Kuwait is in the midst of an intensifying political crisis that poses the greatest risk to the country since its liberation after the 1991 Gulf War.
Beset by a stalemate that has seen off nine governments since 2006, the basic division revolves around a struggle for power between the elected National Assembly and a cabinet appointed by the emir.
While Kuwait’s difficulties are distinct from the wider regional upheaval, the Arab Spring has energised the popular and political opposition and crossed hitherto-sacrosanct red lines of permissible dissent.
The result is a showdown between the ruling Sabah family and ever-larger and increasingly assertive segments of the Kuwaiti population.
The current deadlock began in the summer of 2011 when youth groups began calling for the resignation of the Prime Minister, Sheikh Nasser al-Mohammed Al Sabah, a nephew of the emir.
Their weekly demonstrations escalated in September when news broke of a massive political corruption scandal involving the transfer of funds to 16 of Kuwait’s 50 MPs allegedly in return for supporting government policies.
Tensions peaked in November after the Constitutional Court blocked a parliamentary attempt to question the prime minister over the scandal, and around 100 protesters, including MPs, stormed and briefly occupied the National Assembly building.
Although the emir, Sheikh Sabah al-Ahmad Al Sabah, publicly vowed not to give in to street pressure, tens of thousands of Kuwaitis responded by joining rallies calling for the prime minister’s removal.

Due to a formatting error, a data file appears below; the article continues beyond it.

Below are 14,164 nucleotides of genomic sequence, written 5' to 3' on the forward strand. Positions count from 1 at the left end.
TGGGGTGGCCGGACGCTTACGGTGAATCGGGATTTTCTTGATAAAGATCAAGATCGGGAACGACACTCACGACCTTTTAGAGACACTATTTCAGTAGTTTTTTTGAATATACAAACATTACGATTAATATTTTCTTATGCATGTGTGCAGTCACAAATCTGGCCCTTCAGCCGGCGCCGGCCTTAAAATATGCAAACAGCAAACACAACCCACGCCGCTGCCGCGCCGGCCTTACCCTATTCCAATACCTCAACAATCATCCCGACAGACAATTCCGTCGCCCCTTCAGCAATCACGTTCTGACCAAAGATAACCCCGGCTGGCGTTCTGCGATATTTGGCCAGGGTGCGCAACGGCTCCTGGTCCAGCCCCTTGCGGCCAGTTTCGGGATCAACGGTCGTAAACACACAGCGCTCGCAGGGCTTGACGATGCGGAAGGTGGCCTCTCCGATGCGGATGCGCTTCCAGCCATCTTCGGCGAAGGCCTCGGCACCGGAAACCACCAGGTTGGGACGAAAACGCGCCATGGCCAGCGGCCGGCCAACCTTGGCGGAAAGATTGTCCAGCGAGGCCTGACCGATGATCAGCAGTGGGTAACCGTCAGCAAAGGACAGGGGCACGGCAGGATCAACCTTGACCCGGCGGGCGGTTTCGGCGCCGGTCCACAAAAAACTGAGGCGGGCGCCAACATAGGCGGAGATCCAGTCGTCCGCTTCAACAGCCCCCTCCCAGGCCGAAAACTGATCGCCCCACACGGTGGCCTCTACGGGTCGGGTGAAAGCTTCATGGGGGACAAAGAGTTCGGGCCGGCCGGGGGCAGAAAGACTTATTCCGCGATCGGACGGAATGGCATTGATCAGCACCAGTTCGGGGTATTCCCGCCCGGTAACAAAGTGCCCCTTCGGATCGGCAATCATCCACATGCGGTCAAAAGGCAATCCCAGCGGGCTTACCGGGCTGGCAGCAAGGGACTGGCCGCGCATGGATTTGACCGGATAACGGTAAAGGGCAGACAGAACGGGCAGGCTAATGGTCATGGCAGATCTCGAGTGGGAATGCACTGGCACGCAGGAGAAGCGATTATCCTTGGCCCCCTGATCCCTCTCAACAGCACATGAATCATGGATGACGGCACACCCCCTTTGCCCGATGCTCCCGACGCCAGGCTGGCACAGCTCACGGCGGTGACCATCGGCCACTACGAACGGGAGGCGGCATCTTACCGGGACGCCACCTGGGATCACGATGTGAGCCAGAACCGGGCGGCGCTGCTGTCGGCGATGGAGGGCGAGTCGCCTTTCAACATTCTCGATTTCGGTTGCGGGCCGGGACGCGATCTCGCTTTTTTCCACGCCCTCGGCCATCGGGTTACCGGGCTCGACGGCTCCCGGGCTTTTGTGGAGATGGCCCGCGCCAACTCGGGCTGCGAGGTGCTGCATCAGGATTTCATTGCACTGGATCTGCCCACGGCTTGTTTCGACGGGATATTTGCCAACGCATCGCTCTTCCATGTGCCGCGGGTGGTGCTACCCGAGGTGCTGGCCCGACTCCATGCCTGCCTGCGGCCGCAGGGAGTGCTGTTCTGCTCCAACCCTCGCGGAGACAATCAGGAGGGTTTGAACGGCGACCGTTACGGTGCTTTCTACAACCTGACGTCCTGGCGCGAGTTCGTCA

A massive demonstration on November 29 drew more than 50 000 people and decisively forced the emir’s hand.
The prime minister was replaced by his deputy, Sheikh Jaber al-Mubarak Al Sabah, another senior member of the ruling family, and parliament was dissolved pending fresh elections in February this year. These resulted in an opposition landslide as predominantly tribal and Islamist candidates won 34 seats.
However, tense weeks lie ahead in Kuwait in the run-up to the December 1 vote. The country has long been at the forefront of democratic evolution in the Gulf. Kuwaitis are intensely protective of their constitutional and political rights, and will oppose any renewed attempt to water them down.
With neither the ruling family nor the opposition in any mood for compromise, there seems little prospect for a negotiated way out of the impasse.
Instead, gloves have now come off on both sides, with the rising tide of opposition demanding nothing short of an elected government and a game-changing end to Al Sabah dominance of executive power.